Podgorica. Photo: flickr/Michel Guilly
Podgorica. Photo: flickr/Michel Guilly

Official name:

Republic of Montenegro

Date of independence:

3 June 2006 (following the referendum of 21 May 2006)

New constitution ratified by parliament on 19 October 2007


620,000 (2003 Census, Monstat, National Statistical Office)

43% Montenegrins, 32% Serbs, 8% Bosnians, 5% Albanians, 4% Muslims, 1% Croats, 4% Undeclared.

The results of the 2011 census are expected later this year

Capital city:

Podgorica (Population 180,810, Monstat, 2009, data for municipality including rural surroundings)

Other important towns:

Cetinje (former capital), Bar (port), Budva, Kotor, Niksic, Bijelo Polje

Total area:

13,812 sq km

Bordering states:

Albania, Bosnia and Herzegovina, Croatia, Kosovo, Serbia

Main religions:

Christianity (mostly Orthodox), Islam


The official language is Montenegrin, and both the Latin and Cyrillic scripts are used. In addition, Serbian, Bosnian, Albanian and Croatian are in official use (Art. 13 of the constitution)




The euro has been Montenegro's currency since 1 January 2002

GDP (2009):

2.98 billion Euro (Monstat)

GDP per capita (2009):

€4,720 (Monstat)


19.8% (second quarter 2010, Monstat)

Average monthly net wage:

€463 (2009, Monstat)


Short chronology of EU accession:


10 October 2005

Opening of negotiations for a Stabilisation and Association Agreement (SAA) with Serbia and Montenegro

3 May 2006

SAA negotiations interrupted due to lack of Serbia's cooperation with the UN's International Criminal Tribunal for the Former Yugoslavia

3 June 2006

Montenegro declares independence

26 September 2006

Launch of the SAA negotiations with Montenegro

15 March 2007

Initialling of the SAA in Podgorica

15 October 2007

Signing of the SAA and signing and ratification by the EU of the trade-related Interim Agreement

1 January 2008

The Interim Agreement enters into force

27 May 2008

Montenegro receives a visa liberalisation roadmap

15 December 2008

Montenegro submits its application for EU membership

19 December 2009

Visa-free travel begins

1 May 2010

The SAA enters into force

9 November 2010

European Commission's Opinion on Montenegro proposes EU candidate status

17 December 2010

Council declares Montenegro an official candidate

9 December 2011

European Council announces the opening of accession negotiations with Montenegro in June 2011, provided that Montenegro continues to make progress in the implementation of reforms

29 June 2012

Montenegro starts EU accession negotiations


Prime ministers since 1991


1 Feb 1991 – 5 Feb 1998

Milo Djukanovic (Democratic Party of Socialists, DPS)

5 Feb 1998 – 8 Jan 2003

Filip Vujanovic (DPS)

8 Jan 2003 – 10 Nov 2006

Milo Djukanovic (DPS)

10 Nov 2006 – 29 Feb 2008

Zeljko Sturanovic (DPS)

29 Feb 2008 – 21 Dec 2010

Milo Djukanovic (DPS)

29 Dec 2010 – present

Igor Luksic (DPS)



Membership in international organisations:



28 June 2006 (192nd member state)


21 June 2006 (56th participating state)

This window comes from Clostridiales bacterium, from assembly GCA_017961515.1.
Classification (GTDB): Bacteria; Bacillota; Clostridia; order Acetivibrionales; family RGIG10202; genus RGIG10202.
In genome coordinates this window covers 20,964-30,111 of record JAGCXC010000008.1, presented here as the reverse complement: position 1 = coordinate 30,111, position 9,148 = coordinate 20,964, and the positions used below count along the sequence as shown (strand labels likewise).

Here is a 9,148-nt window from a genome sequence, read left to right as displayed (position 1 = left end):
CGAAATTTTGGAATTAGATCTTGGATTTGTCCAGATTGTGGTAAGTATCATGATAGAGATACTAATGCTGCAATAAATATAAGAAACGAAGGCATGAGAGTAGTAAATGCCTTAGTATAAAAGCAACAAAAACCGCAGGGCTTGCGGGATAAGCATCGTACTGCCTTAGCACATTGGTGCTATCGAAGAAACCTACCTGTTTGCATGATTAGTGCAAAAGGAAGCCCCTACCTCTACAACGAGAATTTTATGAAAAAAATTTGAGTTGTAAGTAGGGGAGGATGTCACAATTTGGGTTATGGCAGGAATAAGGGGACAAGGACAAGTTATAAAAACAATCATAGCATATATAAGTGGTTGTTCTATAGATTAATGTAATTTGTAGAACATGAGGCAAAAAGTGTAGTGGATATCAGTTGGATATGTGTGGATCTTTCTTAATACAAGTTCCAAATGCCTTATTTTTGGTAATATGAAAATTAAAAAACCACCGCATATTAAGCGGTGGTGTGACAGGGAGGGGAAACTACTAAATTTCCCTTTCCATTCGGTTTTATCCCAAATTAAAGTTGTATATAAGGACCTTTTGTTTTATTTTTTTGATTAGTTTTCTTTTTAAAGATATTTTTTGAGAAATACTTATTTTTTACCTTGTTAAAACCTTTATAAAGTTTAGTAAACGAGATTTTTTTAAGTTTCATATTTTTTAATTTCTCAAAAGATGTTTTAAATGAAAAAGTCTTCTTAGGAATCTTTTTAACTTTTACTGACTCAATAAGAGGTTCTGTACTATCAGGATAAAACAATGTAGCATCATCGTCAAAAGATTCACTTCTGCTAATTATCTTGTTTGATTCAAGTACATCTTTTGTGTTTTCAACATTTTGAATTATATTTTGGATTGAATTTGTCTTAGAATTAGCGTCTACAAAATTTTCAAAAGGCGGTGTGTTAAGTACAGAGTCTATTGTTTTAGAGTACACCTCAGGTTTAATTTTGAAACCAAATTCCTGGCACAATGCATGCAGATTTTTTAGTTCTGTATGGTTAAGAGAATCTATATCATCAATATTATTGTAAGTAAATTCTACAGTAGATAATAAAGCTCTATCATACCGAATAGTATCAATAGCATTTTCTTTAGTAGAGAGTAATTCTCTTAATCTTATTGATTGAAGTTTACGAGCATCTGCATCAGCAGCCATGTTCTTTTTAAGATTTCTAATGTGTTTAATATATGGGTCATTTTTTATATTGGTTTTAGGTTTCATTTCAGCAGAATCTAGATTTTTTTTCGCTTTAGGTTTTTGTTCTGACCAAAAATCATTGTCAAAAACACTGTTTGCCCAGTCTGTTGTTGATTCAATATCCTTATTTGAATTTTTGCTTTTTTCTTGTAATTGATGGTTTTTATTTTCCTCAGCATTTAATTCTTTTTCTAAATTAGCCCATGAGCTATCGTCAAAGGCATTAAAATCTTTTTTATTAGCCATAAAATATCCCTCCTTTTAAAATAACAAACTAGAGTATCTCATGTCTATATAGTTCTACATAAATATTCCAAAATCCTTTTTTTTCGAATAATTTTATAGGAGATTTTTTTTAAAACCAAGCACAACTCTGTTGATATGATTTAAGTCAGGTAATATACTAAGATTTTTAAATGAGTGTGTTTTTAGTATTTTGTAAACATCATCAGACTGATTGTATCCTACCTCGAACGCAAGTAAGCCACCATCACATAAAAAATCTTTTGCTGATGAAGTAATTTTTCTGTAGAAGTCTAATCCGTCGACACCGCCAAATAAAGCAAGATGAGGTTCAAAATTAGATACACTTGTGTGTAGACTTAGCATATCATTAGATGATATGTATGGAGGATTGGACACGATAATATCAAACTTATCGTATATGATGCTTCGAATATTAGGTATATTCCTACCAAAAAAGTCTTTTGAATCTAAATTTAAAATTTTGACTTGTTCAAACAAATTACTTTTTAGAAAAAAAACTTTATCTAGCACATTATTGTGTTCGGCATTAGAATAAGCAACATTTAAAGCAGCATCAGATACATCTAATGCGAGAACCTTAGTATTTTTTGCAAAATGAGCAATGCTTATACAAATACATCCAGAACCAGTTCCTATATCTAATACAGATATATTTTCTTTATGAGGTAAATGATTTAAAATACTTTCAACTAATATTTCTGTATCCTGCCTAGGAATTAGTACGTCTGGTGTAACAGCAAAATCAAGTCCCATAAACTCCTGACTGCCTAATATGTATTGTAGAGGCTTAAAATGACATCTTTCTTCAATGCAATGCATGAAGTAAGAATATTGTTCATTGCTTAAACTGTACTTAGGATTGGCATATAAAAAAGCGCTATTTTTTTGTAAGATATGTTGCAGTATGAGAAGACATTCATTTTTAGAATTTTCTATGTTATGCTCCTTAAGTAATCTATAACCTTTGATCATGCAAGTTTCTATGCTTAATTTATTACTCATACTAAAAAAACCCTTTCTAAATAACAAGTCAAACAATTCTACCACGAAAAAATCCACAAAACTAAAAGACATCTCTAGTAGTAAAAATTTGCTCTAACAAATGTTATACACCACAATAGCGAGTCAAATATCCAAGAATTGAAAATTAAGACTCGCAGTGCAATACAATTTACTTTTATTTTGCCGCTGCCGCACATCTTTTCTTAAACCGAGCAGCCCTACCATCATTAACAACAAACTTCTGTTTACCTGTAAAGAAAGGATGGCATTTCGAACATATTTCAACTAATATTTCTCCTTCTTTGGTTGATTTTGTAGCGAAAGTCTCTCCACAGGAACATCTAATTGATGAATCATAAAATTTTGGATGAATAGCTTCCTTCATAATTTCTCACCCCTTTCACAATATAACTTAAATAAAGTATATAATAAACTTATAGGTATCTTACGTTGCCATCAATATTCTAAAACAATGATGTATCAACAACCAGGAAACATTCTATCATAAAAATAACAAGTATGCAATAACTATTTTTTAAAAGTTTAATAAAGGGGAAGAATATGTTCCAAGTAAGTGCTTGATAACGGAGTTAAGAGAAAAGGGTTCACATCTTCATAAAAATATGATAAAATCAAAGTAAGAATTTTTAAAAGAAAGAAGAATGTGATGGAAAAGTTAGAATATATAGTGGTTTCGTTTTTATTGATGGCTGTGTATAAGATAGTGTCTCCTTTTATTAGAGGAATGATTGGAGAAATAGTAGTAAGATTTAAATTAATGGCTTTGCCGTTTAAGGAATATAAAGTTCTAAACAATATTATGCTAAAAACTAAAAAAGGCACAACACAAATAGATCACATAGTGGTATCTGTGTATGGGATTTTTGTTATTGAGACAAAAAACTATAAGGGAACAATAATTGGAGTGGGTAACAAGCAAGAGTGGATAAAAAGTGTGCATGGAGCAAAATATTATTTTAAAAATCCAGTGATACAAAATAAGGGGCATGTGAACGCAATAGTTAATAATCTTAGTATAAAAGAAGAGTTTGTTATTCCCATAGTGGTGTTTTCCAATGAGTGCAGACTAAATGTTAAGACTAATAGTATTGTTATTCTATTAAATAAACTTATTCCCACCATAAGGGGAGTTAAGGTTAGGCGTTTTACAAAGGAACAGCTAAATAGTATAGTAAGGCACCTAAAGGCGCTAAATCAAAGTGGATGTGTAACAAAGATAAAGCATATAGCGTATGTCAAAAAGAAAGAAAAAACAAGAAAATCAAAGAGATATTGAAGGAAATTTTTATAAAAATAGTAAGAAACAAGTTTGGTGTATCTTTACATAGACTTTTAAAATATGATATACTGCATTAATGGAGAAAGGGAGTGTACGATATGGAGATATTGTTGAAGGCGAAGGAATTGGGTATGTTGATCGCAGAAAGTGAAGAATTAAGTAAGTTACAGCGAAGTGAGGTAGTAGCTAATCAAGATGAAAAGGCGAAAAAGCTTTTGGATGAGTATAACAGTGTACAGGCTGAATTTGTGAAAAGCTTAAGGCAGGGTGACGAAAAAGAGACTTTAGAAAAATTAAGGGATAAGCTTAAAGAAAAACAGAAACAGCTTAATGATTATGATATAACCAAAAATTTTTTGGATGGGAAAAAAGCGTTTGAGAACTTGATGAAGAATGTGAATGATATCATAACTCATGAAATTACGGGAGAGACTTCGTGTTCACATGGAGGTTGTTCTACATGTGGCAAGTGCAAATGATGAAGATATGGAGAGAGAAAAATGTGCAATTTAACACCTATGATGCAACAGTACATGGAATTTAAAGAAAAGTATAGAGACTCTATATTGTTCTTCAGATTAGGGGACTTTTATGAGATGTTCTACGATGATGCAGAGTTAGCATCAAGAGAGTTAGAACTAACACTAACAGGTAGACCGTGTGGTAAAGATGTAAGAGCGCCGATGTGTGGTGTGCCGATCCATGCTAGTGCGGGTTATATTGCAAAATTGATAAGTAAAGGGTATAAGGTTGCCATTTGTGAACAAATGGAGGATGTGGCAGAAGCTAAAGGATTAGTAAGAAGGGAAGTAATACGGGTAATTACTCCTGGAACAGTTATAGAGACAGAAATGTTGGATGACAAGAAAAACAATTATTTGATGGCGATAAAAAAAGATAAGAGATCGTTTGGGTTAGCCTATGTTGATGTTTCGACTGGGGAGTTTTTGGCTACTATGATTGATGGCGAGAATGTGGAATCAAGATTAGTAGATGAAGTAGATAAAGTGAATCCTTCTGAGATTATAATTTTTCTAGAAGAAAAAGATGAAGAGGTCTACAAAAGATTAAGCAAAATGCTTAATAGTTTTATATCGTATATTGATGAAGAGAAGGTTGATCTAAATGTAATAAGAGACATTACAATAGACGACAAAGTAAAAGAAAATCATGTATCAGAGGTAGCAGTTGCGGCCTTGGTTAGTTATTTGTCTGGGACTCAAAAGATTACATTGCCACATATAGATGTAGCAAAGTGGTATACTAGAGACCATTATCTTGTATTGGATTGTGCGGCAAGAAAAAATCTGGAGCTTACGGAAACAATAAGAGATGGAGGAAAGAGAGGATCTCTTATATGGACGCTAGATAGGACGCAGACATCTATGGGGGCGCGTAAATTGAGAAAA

Council of Europe

11 May 2007 (47th member state)


(December 2009, joined NATO's Membership Action Plan)






Filip Vujanovic since May 2003 (re-elected in April 2008, DPS)

Prime minister:

Igor Luksic, since 29 December 2010 (DPS)

Political parties:

Montenegro has a single chamber parliament with 81 seats. Ranko Krivokapic, president of the Social Democratic Party (SDP), a long-time junior coalition partner of the DPS, has been the speaker of parliament since July 2003.

The last parliamentary elections, held on 27 January 2009, produced the following results:

The Coalition for a European Montenegro, led by the Democratic Party of Socialists (DPS) of then Prime Minister Milo Djukanovic, won an absolute majority of 48 seats, of which 35 went to the DPS. The SDP gained 9 seats, and the smaller coalition parties, the Bosniak Party (BS) and the Croatian Civic Initiative (HGI), 3 and 1 seat respectively.

The Socialist People's Party (SNP) is the largest opposition party, with 16 seats. It opposed independence in the 2006 referendum. While nominally centre-left, under the leadership of Srdjan Milic it has recently sought to reposition itself as a pro-European, centre party.

New Serb Democracy NSD or NOVA), led by Andrija Mandic, won 8 seats. It was created in 2009 with the merger of the Serb People's Party and the People's Socialist Party of Montenegro. It is a pro-Serbian nationalist party.

The Movement for Changes, (Pokret za Promjene, or PzP), founded in 2006 out of an earlier civic initiative led by Nebojsa Medojevic, won 5 seats. The PzP positions itself as a pro-EU liberal-conservative party. One of its deputies in parliament is the renowned film director Koca Pavlovic.

An up-to-date list of all political groups represented in parliament is available on the website of the Montenegrin Parliament.

As the result of the elections, Milo Djukanovic secured a sixth term in office as prime minister. In December 2010 however he stepped down after Montenegro was granted EU candidate status. He was replaced by Igor Luksic, until then deputy prime minister and minister of finance.


10 January 2012

Montenegro and the EU
Return to Europe film
ESI Montenegro reports
Montenegro picture stories
Background information
Literary walk
We thank the Montenegrin daily Vijesti for access to their photo archive.